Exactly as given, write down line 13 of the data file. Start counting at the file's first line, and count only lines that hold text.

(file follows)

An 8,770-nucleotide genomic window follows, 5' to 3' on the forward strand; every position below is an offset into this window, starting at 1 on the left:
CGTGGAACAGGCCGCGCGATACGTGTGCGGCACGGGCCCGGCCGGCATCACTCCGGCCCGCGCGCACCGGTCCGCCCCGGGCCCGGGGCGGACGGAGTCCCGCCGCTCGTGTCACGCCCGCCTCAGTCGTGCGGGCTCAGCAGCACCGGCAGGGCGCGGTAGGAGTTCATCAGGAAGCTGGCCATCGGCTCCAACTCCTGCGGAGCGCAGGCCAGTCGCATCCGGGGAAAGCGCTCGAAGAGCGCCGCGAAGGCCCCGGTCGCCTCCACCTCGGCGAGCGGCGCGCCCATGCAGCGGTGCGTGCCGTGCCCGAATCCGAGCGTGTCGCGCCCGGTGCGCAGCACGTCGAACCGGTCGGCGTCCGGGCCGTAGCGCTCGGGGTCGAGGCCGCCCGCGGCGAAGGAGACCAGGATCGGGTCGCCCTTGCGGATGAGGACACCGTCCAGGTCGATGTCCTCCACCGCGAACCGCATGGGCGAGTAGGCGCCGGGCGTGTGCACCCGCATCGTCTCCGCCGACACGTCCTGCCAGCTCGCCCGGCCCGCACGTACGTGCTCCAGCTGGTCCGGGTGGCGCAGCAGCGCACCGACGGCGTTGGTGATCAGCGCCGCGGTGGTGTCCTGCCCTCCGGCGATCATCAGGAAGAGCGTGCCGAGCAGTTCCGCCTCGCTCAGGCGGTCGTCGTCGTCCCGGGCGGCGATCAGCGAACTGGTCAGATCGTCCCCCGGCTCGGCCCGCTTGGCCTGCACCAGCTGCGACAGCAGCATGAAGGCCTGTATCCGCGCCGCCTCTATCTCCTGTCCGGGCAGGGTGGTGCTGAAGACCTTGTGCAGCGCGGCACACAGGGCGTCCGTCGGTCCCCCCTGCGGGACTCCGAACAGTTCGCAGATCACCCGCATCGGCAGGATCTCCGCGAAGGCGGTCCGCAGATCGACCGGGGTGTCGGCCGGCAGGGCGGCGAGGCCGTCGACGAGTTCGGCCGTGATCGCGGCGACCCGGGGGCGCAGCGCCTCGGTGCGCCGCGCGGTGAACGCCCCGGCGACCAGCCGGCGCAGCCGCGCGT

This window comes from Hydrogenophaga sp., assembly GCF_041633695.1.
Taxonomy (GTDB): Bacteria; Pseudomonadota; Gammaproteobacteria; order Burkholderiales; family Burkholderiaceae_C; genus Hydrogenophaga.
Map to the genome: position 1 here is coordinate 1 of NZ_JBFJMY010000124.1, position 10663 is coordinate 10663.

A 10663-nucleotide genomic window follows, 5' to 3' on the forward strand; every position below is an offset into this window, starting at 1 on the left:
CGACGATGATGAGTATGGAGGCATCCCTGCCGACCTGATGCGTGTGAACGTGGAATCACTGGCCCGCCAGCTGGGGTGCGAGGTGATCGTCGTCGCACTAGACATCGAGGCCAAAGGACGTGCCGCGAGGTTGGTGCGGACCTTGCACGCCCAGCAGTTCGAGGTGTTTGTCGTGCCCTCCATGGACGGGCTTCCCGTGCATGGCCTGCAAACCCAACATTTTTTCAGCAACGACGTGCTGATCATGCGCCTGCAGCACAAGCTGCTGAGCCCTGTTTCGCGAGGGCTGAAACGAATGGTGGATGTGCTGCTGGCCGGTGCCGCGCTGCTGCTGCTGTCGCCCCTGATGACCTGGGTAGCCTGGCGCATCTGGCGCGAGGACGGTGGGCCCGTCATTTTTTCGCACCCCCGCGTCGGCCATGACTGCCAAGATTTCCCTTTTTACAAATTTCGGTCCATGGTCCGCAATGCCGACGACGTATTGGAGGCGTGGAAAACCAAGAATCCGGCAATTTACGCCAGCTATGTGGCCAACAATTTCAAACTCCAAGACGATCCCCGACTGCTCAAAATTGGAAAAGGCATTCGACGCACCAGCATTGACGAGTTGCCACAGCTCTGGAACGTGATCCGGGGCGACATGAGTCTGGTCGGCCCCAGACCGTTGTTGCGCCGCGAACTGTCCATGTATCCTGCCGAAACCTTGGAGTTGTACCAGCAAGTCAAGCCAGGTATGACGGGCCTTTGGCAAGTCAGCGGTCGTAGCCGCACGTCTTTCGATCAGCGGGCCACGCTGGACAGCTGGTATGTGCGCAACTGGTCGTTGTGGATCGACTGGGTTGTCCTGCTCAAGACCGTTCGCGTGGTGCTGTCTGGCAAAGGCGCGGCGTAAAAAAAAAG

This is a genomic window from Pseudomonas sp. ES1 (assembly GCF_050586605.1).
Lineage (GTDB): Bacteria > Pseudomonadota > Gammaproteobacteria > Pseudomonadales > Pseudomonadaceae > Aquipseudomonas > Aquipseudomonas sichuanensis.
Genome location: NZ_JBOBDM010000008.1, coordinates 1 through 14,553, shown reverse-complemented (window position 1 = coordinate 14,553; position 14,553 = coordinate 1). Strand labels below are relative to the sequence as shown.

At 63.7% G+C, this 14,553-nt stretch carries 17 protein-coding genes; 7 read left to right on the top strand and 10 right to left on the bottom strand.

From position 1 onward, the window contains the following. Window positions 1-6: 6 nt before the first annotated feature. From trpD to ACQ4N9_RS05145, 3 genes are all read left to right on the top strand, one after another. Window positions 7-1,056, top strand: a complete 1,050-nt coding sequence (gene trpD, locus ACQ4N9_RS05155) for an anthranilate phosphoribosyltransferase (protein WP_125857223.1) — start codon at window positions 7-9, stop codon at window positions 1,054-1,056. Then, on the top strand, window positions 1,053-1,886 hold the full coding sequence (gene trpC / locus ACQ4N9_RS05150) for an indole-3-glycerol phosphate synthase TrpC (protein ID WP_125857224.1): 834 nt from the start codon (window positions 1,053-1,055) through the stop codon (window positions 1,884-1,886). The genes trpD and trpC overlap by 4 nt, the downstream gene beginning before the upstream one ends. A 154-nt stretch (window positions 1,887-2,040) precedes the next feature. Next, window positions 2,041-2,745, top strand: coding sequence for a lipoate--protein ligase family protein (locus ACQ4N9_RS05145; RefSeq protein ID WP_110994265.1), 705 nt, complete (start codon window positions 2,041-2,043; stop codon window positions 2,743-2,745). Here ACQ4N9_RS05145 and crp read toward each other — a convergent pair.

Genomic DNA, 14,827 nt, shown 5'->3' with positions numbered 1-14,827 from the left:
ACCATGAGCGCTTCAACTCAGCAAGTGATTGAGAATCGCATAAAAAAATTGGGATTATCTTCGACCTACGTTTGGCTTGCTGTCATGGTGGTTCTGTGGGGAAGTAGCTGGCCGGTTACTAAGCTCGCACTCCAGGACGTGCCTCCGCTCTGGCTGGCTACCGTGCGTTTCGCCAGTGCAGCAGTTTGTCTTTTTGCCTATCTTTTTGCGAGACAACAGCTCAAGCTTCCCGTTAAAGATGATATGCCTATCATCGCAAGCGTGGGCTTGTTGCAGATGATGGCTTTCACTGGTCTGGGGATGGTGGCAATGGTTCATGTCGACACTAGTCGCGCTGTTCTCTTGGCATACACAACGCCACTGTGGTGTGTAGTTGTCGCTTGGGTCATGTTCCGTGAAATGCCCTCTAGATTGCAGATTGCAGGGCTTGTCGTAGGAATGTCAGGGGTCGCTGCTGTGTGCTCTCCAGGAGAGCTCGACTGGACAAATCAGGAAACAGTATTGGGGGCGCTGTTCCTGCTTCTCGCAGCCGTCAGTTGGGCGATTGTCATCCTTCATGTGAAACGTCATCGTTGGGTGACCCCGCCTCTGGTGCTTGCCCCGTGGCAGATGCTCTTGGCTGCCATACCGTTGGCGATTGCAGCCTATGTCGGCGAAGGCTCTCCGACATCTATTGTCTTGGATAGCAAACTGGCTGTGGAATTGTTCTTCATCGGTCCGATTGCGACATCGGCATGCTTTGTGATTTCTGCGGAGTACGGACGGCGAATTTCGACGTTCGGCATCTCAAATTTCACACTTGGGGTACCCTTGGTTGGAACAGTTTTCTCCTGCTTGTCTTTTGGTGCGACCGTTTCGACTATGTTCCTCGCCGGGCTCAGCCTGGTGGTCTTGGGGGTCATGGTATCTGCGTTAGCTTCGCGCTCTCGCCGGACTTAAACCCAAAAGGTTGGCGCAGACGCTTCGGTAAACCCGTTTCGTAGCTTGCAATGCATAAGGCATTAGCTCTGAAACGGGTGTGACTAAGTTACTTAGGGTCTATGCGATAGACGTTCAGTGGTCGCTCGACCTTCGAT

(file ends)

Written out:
Genomic DNA, 14,827 nt, shown 5'->3' with positions numbered 1-14,827 from the left: